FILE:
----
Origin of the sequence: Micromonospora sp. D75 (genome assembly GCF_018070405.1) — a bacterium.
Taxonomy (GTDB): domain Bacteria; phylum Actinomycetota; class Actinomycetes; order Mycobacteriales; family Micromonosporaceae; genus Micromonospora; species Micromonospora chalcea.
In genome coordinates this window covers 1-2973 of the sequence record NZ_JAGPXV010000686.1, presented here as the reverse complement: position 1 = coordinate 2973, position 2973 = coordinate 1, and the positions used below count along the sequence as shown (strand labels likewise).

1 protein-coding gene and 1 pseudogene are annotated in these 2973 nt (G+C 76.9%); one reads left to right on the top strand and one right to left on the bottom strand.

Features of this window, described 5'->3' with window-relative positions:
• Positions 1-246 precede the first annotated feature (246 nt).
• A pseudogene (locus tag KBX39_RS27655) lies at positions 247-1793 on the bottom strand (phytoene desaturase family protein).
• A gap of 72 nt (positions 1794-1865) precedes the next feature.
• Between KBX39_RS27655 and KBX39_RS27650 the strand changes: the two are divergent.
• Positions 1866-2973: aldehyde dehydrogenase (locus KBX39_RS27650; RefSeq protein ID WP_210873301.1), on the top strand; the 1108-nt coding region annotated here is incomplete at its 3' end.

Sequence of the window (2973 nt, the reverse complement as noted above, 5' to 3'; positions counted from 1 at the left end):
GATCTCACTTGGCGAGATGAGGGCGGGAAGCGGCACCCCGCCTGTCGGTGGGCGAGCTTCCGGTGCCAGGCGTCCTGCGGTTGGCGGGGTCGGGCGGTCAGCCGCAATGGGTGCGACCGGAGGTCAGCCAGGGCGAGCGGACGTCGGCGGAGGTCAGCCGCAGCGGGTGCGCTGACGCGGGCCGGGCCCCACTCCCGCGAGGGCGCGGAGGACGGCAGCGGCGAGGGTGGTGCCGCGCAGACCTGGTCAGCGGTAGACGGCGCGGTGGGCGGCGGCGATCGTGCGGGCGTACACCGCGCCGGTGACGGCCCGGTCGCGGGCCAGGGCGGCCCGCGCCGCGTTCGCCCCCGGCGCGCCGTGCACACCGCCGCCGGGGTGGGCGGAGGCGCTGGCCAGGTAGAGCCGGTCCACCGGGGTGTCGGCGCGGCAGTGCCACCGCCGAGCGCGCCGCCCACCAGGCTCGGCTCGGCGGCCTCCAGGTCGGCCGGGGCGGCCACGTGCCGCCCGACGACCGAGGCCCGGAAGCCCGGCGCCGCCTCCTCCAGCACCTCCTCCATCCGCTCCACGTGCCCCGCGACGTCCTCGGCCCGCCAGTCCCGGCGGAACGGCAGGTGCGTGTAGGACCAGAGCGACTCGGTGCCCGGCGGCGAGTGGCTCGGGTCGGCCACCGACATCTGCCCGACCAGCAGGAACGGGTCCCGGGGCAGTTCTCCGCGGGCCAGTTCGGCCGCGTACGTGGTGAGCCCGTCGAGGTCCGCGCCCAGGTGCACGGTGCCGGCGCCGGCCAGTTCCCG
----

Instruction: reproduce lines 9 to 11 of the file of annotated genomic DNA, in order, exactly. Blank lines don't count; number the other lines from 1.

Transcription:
• Between KBX39_RS27655 and KBX39_RS27650 the strand changes: the two are divergent.
• Positions 1866-2973: aldehyde dehydrogenase (locus KBX39_RS27650; RefSeq protein ID WP_210873301.1), on the top strand; the 1108-nt coding region annotated here is incomplete at its 3' end.

Sequence of the window (2973 nt, the reverse complement as noted above, 5' to 3'; positions counted from 1 at the left end):